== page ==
Photo © Schomburg Center
The Schomburg Center for Research in Black Culture is pleased to announce Dr. Cheryl Beredo has been named Associate Director of Collections and Research Services. Dr. Beredo’s appointment is effective immediately.
“Cheryl is a supportive and creative leader with a strong background as a library professional,” said Joy Bivins, the Schomburg Center’s director. “A consummate professional, Dr. Beredo will ensure the Schomburg’s nearly 100-year-old collection continues to document and acquire materials that reflect the diverse histories and cultures of the African diaspora. Cheryl’s work in this role will continue to support us in expanding and making these collections accessible to broad and diverse audiences and will help shape Black history for generations.”
Since May 2018, Dr. Beredo has served as the Schomburg Center’s Curator of Manuscripts, Archives, and Rare Books, managing and developing that division’s collection, leading a team of librarians and archivists, and participating in the oversight of numerous grants.
“After some years of leading the Manuscripts, Archives, and Rare Books Division, I am excited to continue my career at the Schomburg Center through the important work of overseeing, developing, and expanding the vast and rich collections here,” said Beredo. “In this new role, I look forward to supporting the Schomburg curatorial team in making history accessible to audiences everywhere.”
Prior to Schomburg, Beredo was the Director of Kheel Center for Labor-Management Documentation and Archives. A historian and archivist by training, she has written and presented on archives and serves on the board of Rare Book School. Beredo earned her Ph.D. in American Studies from the University of Hawaii and brings years of research library experience, critical management skills, and deep knowledge of the archival landscape to this work.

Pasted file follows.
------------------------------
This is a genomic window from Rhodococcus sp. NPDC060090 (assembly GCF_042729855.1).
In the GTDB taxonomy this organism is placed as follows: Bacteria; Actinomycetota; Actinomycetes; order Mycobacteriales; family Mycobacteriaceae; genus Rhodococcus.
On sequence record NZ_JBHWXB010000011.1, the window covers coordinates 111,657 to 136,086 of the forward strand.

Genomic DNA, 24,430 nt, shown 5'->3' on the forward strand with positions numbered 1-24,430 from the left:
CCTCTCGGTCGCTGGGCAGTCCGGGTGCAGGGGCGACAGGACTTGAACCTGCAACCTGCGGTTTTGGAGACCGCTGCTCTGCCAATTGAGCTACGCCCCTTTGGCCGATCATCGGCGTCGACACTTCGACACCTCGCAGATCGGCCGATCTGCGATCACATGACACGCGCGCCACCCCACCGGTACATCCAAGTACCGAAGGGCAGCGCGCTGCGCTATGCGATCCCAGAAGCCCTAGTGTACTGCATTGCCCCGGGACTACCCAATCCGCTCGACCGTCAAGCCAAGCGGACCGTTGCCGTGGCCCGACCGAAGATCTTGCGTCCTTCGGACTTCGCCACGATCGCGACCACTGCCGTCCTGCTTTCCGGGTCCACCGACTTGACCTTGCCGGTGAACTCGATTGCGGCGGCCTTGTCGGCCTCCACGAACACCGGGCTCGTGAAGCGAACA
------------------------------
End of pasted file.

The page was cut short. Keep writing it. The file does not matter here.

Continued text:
As associate director of collections and research services, Beredo will oversee the five public service divisions of the Schomburg Center: Manuscripts, Archives, and Rare Books; Photographs and Prints; Art and Artifacts; Moving Image and Recorded Sound; and the Jean Blackwell Hutson Research and Reference Division. Additionally, she will serve as chief curator leading the charge on collection processing, acquisitions, and curatorial processes. Beredo will play a key role in ensuring the safety of materials including recent major acquisitions such as the collections of Harry Belafonte, James Baldwin, Sonny Rollins, Ruby Dee and Ossie Davis, Ann Petry, and Malcolm X.
About the Schomburg Center for Research in Black Culture
Founded in 1925 and named a National Historic Landmark in 2017, the Schomburg Center for Research in Black Culture is one of the world’s leading cultural institutions devoted to the preservation, research, interpretation, and exhibition of materials focused on African American, African Diasporan, and African experiences. As a research division of The New York Public Library, the Schomburg Center features diverse programming and collections totaling over 11 million items that illuminate the richness of global black history, arts, and culture. Learn more at schomburgcenter.org.
About The New York Public Library
For over 125 years, The New York Public Library has been a free provider of education and information for the people of New York and beyond. With 92 locations—including research and branch libraries—throughout the Bronx, Manhattan, and Staten Island, the Library offers free materials, computer access, classes, exhibitions, programming and more to everyone from toddlers to scholars, and has seen record numbers of attendance and circulation in recent years. The New York Public Library receives approximately 16 million visits through its doors annually and millions more around the globe who use its resources at www.nypl.org. To offer this wide array of free programming, The New York Public Library relies on both public and private funding. Learn more about how to support the Library at nypl.org/support.